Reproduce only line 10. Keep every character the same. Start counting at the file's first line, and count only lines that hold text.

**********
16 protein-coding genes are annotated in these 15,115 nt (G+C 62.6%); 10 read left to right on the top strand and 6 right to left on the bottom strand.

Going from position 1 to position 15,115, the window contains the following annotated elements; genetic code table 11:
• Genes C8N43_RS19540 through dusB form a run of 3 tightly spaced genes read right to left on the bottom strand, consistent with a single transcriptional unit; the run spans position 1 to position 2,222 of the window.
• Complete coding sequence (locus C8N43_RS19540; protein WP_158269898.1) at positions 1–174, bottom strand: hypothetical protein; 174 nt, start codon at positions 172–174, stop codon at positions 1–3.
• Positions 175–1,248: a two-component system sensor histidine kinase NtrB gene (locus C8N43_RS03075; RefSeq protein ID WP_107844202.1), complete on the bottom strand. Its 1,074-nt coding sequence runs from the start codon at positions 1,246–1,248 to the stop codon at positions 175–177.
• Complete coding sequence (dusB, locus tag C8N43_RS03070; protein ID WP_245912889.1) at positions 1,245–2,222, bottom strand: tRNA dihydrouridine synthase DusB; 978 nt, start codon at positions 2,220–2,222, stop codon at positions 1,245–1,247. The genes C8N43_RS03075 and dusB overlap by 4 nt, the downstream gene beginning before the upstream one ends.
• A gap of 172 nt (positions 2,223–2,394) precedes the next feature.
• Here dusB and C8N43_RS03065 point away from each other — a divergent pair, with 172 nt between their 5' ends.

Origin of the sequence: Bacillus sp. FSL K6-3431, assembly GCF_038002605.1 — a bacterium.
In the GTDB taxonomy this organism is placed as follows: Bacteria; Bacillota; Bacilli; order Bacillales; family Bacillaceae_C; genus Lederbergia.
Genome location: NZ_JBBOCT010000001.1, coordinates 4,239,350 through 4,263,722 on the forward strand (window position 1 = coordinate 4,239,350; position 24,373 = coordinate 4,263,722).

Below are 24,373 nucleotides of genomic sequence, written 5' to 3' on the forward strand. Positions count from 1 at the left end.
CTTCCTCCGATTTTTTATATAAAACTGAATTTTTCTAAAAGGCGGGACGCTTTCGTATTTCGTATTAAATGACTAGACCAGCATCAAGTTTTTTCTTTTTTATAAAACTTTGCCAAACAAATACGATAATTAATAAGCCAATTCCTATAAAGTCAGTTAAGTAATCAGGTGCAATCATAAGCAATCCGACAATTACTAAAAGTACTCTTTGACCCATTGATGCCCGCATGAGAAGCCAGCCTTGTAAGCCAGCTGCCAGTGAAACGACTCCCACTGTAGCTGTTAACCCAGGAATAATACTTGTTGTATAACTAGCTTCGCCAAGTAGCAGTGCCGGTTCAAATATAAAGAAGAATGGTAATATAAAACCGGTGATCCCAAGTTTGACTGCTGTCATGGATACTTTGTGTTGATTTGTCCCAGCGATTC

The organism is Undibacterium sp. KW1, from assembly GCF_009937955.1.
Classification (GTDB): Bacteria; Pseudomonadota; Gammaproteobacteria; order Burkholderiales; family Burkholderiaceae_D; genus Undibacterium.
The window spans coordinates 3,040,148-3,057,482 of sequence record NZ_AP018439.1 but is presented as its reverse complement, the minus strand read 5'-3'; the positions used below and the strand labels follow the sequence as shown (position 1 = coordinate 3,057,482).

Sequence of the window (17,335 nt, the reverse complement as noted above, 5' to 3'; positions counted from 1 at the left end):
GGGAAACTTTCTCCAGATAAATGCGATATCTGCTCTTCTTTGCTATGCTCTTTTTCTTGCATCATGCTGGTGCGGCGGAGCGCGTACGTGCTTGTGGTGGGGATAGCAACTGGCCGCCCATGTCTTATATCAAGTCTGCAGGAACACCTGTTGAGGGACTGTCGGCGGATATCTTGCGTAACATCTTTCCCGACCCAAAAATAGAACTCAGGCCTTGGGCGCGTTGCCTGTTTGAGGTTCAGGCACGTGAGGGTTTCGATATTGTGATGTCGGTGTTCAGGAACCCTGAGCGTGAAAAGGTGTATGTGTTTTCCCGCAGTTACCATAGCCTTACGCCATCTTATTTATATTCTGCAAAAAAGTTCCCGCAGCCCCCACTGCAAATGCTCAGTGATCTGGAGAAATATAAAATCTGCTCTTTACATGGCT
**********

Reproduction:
In the GTDB taxonomy this organism is placed as follows: Bacteria; Bacillota; Bacilli; order Bacillales; family Bacillaceae_C; genus Lederbergia.